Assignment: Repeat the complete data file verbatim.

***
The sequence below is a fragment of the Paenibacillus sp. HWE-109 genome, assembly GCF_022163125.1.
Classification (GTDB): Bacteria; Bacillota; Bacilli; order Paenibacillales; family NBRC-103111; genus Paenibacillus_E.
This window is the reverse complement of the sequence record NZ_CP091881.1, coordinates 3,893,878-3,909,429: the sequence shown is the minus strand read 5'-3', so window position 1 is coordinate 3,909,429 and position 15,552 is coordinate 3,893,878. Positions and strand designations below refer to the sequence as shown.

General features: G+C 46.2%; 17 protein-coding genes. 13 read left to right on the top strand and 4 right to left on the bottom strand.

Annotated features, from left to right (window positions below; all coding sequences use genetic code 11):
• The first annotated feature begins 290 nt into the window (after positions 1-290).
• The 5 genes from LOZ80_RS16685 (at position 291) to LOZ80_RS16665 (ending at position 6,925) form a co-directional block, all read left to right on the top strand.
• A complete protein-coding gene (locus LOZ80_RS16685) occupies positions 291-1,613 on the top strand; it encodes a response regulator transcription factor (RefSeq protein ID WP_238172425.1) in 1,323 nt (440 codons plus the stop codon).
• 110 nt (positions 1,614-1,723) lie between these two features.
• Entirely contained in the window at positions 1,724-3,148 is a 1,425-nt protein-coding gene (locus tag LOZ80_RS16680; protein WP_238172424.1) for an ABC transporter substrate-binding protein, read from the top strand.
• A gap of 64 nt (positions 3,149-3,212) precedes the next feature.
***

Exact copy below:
The sequence below is a fragment of the Paenibacillus sp. HWE-109 genome, assembly GCF_022163125.1.
Classification (GTDB): Bacteria; Bacillota; Bacilli; order Paenibacillales; family NBRC-103111; genus Paenibacillus_E.
This window is the reverse complement of the sequence record NZ_CP091881.1, coordinates 3,893,878-3,909,429: the sequence shown is the minus strand read 5'-3', so window position 1 is coordinate 3,909,429 and position 15,552 is coordinate 3,893,878. Positions and strand designations below refer to the sequence as shown.

General features: G+C 46.2%; 17 protein-coding genes. 13 read left to right on the top strand and 4 right to left on the bottom strand.

Annotated features, from left to right (window positions below; all coding sequences use genetic code 11):
• The first annotated feature begins 290 nt into the window (after positions 1-290).
• The 5 genes from LOZ80_RS16685 (at position 291) to LOZ80_RS16665 (ending at position 6,925) form a co-directional block, all read left to right on the top strand.
• A complete protein-coding gene (locus LOZ80_RS16685) occupies positions 291-1,613 on the top strand; it encodes a response regulator transcription factor (RefSeq protein ID WP_238172425.1) in 1,323 nt (440 codons plus the stop codon).
• 110 nt (positions 1,614-1,723) lie between these two features.
• Entirely contained in the window at positions 1,724-3,148 is a 1,425-nt protein-coding gene (locus tag LOZ80_RS16680; protein WP_238172424.1) for an ABC transporter substrate-binding protein, read from the top strand.
• A gap of 64 nt (positions 3,149-3,212) precedes the next feature.